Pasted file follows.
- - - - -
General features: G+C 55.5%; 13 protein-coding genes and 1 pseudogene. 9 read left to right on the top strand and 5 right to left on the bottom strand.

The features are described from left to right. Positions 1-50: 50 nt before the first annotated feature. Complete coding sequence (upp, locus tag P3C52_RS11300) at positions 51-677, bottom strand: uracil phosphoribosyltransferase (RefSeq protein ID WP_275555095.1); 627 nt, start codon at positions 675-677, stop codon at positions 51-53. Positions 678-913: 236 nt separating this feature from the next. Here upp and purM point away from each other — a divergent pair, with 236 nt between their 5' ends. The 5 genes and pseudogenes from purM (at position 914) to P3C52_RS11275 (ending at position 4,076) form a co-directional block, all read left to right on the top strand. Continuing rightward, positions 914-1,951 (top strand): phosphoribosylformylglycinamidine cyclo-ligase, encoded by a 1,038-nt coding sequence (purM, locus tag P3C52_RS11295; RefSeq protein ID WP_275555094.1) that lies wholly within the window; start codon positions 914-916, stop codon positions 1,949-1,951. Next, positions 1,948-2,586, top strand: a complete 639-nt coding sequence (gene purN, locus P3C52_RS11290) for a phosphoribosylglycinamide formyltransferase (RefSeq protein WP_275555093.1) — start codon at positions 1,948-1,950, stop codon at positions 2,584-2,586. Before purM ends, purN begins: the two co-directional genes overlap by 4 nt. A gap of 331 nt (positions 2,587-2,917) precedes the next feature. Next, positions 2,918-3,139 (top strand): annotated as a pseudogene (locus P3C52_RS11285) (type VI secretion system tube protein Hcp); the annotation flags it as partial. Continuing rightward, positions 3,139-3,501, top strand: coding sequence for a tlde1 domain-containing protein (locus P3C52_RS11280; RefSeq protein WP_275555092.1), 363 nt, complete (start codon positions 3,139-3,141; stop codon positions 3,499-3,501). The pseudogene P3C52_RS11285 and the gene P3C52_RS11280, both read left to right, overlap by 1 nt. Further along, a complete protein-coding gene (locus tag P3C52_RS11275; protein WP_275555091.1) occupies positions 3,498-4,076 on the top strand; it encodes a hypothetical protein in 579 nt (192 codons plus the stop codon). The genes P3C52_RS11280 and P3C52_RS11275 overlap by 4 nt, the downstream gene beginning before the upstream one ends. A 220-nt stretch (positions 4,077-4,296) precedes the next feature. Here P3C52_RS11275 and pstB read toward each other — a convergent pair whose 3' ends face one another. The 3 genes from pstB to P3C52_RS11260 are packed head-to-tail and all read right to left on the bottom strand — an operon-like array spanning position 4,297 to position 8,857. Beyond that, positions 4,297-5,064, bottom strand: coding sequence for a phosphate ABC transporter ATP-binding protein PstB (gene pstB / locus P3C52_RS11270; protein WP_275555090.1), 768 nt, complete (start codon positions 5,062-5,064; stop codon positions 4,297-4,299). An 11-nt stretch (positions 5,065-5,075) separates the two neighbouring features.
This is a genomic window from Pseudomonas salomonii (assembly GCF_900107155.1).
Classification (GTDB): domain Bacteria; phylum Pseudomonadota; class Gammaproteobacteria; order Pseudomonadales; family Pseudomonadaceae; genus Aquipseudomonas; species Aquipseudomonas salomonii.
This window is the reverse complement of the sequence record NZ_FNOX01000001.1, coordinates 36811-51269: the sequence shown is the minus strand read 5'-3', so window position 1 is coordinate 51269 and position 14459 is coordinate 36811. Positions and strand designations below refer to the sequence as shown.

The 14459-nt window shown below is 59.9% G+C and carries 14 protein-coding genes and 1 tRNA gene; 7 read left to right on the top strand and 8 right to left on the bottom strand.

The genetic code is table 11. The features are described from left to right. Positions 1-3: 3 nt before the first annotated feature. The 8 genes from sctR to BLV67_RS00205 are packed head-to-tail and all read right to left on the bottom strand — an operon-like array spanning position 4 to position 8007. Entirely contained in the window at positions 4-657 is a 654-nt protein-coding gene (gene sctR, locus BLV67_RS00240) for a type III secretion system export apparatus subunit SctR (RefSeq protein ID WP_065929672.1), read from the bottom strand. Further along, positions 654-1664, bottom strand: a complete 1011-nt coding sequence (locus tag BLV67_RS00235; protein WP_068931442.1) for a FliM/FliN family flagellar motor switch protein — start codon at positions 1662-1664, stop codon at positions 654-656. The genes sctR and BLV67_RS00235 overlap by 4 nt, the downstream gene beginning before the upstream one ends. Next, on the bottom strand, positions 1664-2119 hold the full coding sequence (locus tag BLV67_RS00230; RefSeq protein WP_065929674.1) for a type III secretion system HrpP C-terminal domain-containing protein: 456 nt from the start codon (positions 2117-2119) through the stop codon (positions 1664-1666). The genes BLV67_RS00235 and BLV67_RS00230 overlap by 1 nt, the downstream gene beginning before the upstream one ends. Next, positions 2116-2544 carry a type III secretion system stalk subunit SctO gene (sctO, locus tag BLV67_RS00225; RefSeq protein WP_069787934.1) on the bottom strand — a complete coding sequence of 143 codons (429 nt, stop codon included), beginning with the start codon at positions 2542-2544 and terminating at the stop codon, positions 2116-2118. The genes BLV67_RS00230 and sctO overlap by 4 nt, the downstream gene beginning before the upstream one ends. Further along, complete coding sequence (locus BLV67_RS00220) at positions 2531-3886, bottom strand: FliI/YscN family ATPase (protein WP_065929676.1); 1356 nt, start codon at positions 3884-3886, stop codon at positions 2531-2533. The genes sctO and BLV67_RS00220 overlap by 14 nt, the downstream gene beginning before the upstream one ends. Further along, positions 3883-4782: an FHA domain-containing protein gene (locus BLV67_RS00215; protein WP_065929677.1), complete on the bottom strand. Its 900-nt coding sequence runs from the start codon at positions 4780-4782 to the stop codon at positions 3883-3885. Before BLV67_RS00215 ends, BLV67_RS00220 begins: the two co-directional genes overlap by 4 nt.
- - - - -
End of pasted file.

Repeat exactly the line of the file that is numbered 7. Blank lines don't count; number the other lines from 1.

The genetic code is table 11. The features are described from left to right. Positions 1-3: 3 nt before the first annotated feature. The 8 genes from sctR to BLV67_RS00205 are packed head-to-tail and all read right to left on the bottom strand — an operon-like array spanning position 4 to position 8007. Entirely contained in the window at positions 4-657 is a 654-nt protein-coding gene (gene sctR, locus BLV67_RS00240) for a type III secretion system export apparatus subunit SctR (RefSeq protein ID WP_065929672.1), read from the bottom strand. Further along, positions 654-1664, bottom strand: a complete 1011-nt coding sequence (locus tag BLV67_RS00235; protein WP_068931442.1) for a FliM/FliN family flagellar motor switch protein — start codon at positions 1662-1664, stop codon at positions 654-656. The genes sctR and BLV67_RS00235 overlap by 4 nt, the downstream gene beginning before the upstream one ends. Next, on the bottom strand, positions 1664-2119 hold the full coding sequence (locus tag BLV67_RS00230; RefSeq protein WP_065929674.1) for a type III secretion system HrpP C-terminal domain-containing protein: 456 nt from the start codon (positions 2117-2119) through the stop codon (positions 1664-1666). The genes BLV67_RS00235 and BLV67_RS00230 overlap by 1 nt, the downstream gene beginning before the upstream one ends. Next, positions 2116-2544 carry a type III secretion system stalk subunit SctO gene (sctO, locus tag BLV67_RS00225; RefSeq protein WP_069787934.1) on the bottom strand — a complete coding sequence of 143 codons (429 nt, stop codon included), beginning with the start codon at positions 2542-2544 and terminating at the stop codon, positions 2116-2118. The genes BLV67_RS00230 and sctO overlap by 4 nt, the downstream gene beginning before the upstream one ends. Further along, complete coding sequence (locus BLV67_RS00220) at positions 2531-3886, bottom strand: FliI/YscN family ATPase (protein WP_065929676.1); 1356 nt, start codon at positions 3884-3886, stop codon at positions 2531-2533. The genes sctO and BLV67_RS00220 overlap by 14 nt, the downstream gene beginning before the upstream one ends. Further along, positions 3883-4782: an FHA domain-containing protein gene (locus BLV67_RS00215; protein WP_065929677.1), complete on the bottom strand. Its 900-nt coding sequence runs from the start codon at positions 4780-4782 to the stop codon at positions 3883-3885. Before BLV67_RS00215 ends, BLV67_RS00220 begins: the two co-directional genes overlap by 4 nt.